A self-respecting Southerner myself, I’ve just returned from there with a big ole bag of grits in tow that are a sure cure for homesickness. And even though mama taught me better, if anyone wants to me to share them...well they can kiss my grits, y’all!

As seen in Bite Magazine

The Twilight Sad @ Cabaret Voltaire 06 September 07

It’s a welcome wonder when relatively new local musicians start to suddenly cause a lot of noise. This particular band has already swept up devotions of indie ears all over America and the home crowds are taking notice too.

Like tonight… The Twilight Sad summons an audience that packs every nook and cranny of Cabaret Voltaire just as they did less than a month ago in Edinburgh at Bannerman’s frustratingly spaceless pub. Both venues are apparently too small to contain everyone who wants a glimpse of the savoury Scottish foursome before they really hit the big time, a hope that is rapidly multiplying. Agents are lining up to book them in and music journalists are practically handing out generous reviews (afraid this is no exception) of these boys as they carry their collective talents and influences to intriguing new places. That’s why these meager walls are crammed tonight, no one wants to be left behind. The capacity is also hardly enough for the overflowing clamour that envelops the wee cavernous den. With a singer who is unafraid to roll his Glaswegian r’s and a style that pays obvious homage to some of the 90s’ best moments (think My Bloody Valentine), TTS create a rapturous and deafening explosion of sound that shivers, silences and delights. It’s an intense experience and it’s an important one and everyone knows it. Not a head is left without a ringing and no one cares. It serves as not a nuisance but a reminder that TTS are really fucking good. No wonder the word is out. And if their fully booked 2007 calendar of gigs from Illinois to Oslo is any evidence, TTS will cause a commotion for quite a while yet.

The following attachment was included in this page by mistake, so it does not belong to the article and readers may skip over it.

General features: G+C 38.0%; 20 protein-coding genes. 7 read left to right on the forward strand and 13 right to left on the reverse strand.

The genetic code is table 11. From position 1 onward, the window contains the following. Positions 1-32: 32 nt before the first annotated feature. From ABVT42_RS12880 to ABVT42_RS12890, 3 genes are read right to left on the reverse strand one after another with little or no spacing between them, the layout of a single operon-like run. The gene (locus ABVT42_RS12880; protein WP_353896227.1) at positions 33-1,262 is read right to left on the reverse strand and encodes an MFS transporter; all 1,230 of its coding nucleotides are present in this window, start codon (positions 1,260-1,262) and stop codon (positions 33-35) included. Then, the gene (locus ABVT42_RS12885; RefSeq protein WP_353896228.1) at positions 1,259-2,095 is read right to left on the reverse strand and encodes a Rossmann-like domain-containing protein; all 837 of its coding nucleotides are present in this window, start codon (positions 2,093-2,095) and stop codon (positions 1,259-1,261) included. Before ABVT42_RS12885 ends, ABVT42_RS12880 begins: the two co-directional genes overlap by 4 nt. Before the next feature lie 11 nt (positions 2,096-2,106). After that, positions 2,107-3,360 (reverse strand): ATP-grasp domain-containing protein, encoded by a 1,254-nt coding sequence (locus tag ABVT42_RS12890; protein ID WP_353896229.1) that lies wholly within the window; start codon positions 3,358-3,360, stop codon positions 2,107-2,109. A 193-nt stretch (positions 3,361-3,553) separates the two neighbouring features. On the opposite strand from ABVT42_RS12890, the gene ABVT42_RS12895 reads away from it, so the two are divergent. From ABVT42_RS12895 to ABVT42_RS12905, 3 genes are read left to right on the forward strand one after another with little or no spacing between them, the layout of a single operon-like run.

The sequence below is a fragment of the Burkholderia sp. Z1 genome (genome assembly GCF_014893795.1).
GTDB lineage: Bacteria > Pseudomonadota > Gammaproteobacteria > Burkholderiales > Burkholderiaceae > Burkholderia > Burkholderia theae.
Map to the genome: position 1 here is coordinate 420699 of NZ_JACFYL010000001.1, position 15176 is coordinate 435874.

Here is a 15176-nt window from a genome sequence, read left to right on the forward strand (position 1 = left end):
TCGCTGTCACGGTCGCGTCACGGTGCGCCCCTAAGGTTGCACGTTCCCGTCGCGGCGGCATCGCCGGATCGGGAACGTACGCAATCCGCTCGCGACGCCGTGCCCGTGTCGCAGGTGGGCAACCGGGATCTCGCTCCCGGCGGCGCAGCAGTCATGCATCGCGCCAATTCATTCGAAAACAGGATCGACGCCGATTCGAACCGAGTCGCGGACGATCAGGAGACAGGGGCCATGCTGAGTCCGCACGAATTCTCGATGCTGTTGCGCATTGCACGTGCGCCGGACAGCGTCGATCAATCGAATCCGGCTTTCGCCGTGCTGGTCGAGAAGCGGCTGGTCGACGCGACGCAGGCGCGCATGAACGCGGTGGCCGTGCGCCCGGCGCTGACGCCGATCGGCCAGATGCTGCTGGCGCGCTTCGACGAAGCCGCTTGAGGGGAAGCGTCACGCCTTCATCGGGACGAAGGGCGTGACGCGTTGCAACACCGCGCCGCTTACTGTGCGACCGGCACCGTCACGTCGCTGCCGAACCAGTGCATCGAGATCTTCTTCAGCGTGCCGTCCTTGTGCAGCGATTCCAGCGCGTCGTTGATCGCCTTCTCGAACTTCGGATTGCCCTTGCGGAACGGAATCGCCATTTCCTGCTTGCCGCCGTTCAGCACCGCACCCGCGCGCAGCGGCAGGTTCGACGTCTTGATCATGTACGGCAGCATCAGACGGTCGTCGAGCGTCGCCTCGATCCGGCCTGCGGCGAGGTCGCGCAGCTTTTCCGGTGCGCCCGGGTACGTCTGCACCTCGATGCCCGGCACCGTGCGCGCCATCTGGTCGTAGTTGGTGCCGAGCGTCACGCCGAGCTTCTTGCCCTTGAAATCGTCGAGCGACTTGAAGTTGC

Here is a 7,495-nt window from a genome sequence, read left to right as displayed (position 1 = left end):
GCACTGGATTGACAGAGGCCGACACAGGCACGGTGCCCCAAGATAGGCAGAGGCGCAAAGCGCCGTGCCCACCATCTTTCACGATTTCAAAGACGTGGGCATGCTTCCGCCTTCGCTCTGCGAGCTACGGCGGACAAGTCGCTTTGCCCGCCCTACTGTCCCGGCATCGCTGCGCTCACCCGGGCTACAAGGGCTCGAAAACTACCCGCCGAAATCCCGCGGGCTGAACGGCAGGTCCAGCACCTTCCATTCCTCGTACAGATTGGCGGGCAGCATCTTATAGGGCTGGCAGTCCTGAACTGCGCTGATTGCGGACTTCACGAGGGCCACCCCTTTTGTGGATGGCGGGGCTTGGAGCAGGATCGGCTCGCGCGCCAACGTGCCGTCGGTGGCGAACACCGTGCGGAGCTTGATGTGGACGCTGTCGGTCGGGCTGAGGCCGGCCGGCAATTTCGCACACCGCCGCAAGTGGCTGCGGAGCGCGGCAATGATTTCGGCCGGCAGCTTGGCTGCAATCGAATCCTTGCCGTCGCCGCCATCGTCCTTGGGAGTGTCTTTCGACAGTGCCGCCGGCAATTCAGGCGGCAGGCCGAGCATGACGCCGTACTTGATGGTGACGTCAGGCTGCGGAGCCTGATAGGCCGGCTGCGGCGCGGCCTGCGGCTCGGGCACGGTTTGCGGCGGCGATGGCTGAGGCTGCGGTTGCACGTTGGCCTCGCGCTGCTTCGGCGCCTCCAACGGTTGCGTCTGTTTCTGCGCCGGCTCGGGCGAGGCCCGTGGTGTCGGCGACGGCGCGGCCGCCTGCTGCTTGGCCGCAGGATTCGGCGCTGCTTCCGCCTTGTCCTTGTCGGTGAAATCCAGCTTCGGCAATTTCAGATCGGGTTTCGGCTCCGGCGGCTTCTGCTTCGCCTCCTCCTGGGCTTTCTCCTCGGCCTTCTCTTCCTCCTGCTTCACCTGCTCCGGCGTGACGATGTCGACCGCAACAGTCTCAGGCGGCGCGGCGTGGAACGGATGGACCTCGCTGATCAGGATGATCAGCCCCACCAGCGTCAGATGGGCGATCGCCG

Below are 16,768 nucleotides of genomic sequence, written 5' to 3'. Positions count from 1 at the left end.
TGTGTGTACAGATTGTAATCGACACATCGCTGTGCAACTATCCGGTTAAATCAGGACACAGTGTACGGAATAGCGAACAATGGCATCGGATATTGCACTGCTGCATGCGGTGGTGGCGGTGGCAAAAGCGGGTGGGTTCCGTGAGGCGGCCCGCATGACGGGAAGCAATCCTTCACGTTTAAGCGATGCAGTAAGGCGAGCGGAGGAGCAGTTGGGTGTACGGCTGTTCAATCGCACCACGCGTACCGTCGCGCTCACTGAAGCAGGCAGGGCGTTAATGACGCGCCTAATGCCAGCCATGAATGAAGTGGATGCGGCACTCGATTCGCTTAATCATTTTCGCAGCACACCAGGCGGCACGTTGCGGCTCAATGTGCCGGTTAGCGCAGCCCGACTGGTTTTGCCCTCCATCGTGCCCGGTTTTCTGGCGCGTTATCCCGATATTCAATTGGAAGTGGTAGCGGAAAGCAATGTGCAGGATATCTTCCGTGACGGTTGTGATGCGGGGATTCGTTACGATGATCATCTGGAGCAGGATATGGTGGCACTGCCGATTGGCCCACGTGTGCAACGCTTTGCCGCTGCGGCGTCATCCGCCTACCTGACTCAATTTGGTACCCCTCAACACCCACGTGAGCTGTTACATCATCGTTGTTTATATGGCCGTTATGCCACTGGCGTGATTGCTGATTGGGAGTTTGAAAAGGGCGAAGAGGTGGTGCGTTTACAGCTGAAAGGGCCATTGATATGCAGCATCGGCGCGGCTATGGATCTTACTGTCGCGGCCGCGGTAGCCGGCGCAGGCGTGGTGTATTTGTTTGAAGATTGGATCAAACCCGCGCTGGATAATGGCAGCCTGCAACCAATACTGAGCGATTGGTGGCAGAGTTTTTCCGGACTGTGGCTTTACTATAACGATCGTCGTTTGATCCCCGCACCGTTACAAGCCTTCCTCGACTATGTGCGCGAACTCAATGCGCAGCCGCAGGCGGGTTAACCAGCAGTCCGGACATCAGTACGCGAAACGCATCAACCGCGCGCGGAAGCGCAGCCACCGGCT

Beirut@The Arches 7 November 07

For anyone that is fondly familiar with Zach Condon, there’s a height of anticipation before seeing this creature and his wondrous creations live.

Yes, hearing is essential too but to behold the young New Mexican marvel, to actually observe the octet of instrumentation and magic that make Beirut come alive is pretty exciting too. That’s why it’s a shame that this particular gig has to been seen behind an unforgiving view inside The Arches. Standing on tip-toes as the ground seemingly slopes back from the stage, it’s a struggle to only catch glimpses of brass and the tops of several gifted heads. Not ideal, it has to be said but nothing can be done. Oh well. Vision isn’t all that necessary to be enlightened of the undeniable symphonic glory that descends from the likes of an accordion, horns, piano and Condon’s voice, an impeccable instrument all its own. The music produced is reminiscent of exotic, dated and distant lands with stories to tell as an ancient photograph would do, and is a bewitching blend of the worlds he has seen and absorbed for the past five years. Only 21 years of age, Condon has a comfortingly old soul that emanates in his latest gem, The Flying Club Cup - follow-up to the highly adored Eastern Euro folk of Gulag Orkestar. The wistful, lovelorn woes of songs like ‘Nantes’ and ‘After the Curtain’ intertwine from both records all night before a tenderly ebullient conclusion with ‘Postcards from Italy’ and ‘A Sunday Smile’ as an encore. Now all that can be done is to be sure and take home one of those beautifully crafted (and covered) vinyls, clutching it with high hopes of what still remains to be seen.
As seen in Is This Music?

Saturday, 12 January 2008

BASICS@Henry's Cellar Bar 17 November 2007

It's almost 2008 but don't tell that to the crowd tonight at Henry's Cellar Bar, as Basics pays tribute to the fine times of original rhythm and blues.

Greaser boys with quiffs and suspenders and ladies with 60s dos and dresses decorate the small dancefloor with moves from an unforgotten era. The tunes here are like no other club around as residents Davie and Kev serve up a celebration of soul in its purest form - original tracks on first release vinyl. That said, the precision of sound is so remarkable that it's hard to believe that these obviously well-cared for records are over fifty years old. The sharpness of quality cannot be shaken, even through all the grooves, booze and boogie. A commendable show by all.

As seen in The Skinny